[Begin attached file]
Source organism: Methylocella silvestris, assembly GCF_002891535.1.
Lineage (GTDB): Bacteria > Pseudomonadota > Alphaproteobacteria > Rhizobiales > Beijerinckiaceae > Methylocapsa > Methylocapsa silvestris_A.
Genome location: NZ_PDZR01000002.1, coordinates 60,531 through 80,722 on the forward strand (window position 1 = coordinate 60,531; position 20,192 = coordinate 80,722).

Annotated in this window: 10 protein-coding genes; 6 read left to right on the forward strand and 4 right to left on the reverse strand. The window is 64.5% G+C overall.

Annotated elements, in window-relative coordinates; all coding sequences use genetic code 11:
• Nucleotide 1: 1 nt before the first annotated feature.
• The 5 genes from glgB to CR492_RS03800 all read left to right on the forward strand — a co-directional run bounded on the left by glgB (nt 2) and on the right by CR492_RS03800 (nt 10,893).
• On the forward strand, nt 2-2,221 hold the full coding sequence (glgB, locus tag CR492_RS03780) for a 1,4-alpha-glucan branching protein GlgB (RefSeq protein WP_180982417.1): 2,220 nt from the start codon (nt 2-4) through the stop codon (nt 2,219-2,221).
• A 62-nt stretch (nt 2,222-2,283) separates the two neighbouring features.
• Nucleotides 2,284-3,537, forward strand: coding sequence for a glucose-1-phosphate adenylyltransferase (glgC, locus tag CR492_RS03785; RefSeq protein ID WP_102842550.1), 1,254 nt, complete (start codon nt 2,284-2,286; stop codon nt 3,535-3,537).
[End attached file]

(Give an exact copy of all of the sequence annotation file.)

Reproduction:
Source organism: Methylocella silvestris, assembly GCF_002891535.1.
Lineage (GTDB): Bacteria > Pseudomonadota > Alphaproteobacteria > Rhizobiales > Beijerinckiaceae > Methylocapsa > Methylocapsa silvestris_A.
Genome location: NZ_PDZR01000002.1, coordinates 60,531 through 80,722 on the forward strand (window position 1 = coordinate 60,531; position 20,192 = coordinate 80,722).

Annotated in this window: 10 protein-coding genes; 6 read left to right on the forward strand and 4 right to left on the reverse strand. The window is 64.5% G+C overall.

Annotated elements, in window-relative coordinates; all coding sequences use genetic code 11:
• Nucleotide 1: 1 nt before the first annotated feature.
• The 5 genes from glgB to CR492_RS03800 all read left to right on the forward strand — a co-directional run bounded on the left by glgB (nt 2) and on the right by CR492_RS03800 (nt 10,893).
• On the forward strand, nt 2-2,221 hold the full coding sequence (glgB, locus tag CR492_RS03780) for a 1,4-alpha-glucan branching protein GlgB (RefSeq protein WP_180982417.1): 2,220 nt from the start codon (nt 2-4) through the stop codon (nt 2,219-2,221).
• A 62-nt stretch (nt 2,222-2,283) separates the two neighbouring features.
• Nucleotides 2,284-3,537, forward strand: coding sequence for a glucose-1-phosphate adenylyltransferase (glgC, locus tag CR492_RS03785; RefSeq protein ID WP_102842550.1), 1,254 nt, complete (start codon nt 2,284-2,286; stop codon nt 3,535-3,537).